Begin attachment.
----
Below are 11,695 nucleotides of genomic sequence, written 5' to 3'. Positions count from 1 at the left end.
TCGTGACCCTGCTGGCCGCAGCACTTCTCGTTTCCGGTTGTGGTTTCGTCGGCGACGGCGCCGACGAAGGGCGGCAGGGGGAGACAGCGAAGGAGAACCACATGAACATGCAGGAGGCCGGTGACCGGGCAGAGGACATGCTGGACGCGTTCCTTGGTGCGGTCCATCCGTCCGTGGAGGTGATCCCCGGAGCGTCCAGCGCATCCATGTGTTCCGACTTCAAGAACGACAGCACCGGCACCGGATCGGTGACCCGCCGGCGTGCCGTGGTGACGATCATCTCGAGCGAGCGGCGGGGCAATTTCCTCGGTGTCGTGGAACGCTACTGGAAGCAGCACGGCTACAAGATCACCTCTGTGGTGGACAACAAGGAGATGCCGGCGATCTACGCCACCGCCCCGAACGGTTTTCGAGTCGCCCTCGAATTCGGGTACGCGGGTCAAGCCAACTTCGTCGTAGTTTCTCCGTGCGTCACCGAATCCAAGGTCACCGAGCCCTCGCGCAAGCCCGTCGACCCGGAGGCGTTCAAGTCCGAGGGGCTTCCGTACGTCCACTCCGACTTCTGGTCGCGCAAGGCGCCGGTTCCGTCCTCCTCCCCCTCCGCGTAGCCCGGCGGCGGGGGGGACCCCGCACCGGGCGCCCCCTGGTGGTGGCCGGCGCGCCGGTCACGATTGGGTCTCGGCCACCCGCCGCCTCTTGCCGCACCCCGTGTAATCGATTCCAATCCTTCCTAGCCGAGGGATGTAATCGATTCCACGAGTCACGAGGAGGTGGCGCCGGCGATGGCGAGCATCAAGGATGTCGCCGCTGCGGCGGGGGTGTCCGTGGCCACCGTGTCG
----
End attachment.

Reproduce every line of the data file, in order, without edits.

Below are 11,695 nucleotides of genomic sequence, written 5' to 3'. Positions count from 1 at the left end.
TCGTGACCCTGCTGGCCGCAGCACTTCTCGTTTCCGGTTGTGGTTTCGTCGGCGACGGCGCCGACGAAGGGCGGCAGGGGGAGACAGCGAAGGAGAACCACATGAACATGCAGGAGGCCGGTGACCGGGCAGAGGACATGCTGGACGCGTTCCTTGGTGCGGTCCATCCGTCCGTGGAGGTGATCCCCGGAGCGTCCAGCGCATCCATGTGTTCCGACTTCAAGAACGACAGCACCGGCACCGGATCGGTGACCCGCCGGCGTGCCGTGGTGACGATCATCTCGAGCGAGCGGCGGGGCAATTTCCTCGGTGTCGTGGAACGCTACTGGAAGCAGCACGGCTACAAGATCACCTCTGTGGTGGACAACAAGGAGATGCCGGCGATCTACGCCACCGCCCCGAACGGTTTTCGAGTCGCCCTCGAATTCGGGTACGCGGGTCAAGCCAACTTCGTCGTAGTTTCTCCGTGCGTCACCGAATCCAAGGTCACCGAGCCCTCGCGCAAGCCCGTCGACCCGGAGGCGTTCAAGTCCGAGGGGCTTCCGTACGTCCACTCCGACTTCTGGTCGCGCAAGGCGCCGGTTCCGTCCTCCTCCCCCTCCGCGTAGCCCGGCGGCGGGGGGGACCCCGCACCGGGCGCCCCCTGGTGGTGGCCGGCGCGCCGGTCACGATTGGGTCTCGGCCACCCGCCGCCTCTTGCCGCACCCCGTGTAATCGATTCCAATCCTTCCTAGCCGAGGGATGTAATCGATTCCACGAGTCACGAGGAGGTGGCGCCGGCGATGGCGAGCATCAAGGATGTCGCCGCTGCGGCGGGGGTGTCCGTGGCCACCGTGTCG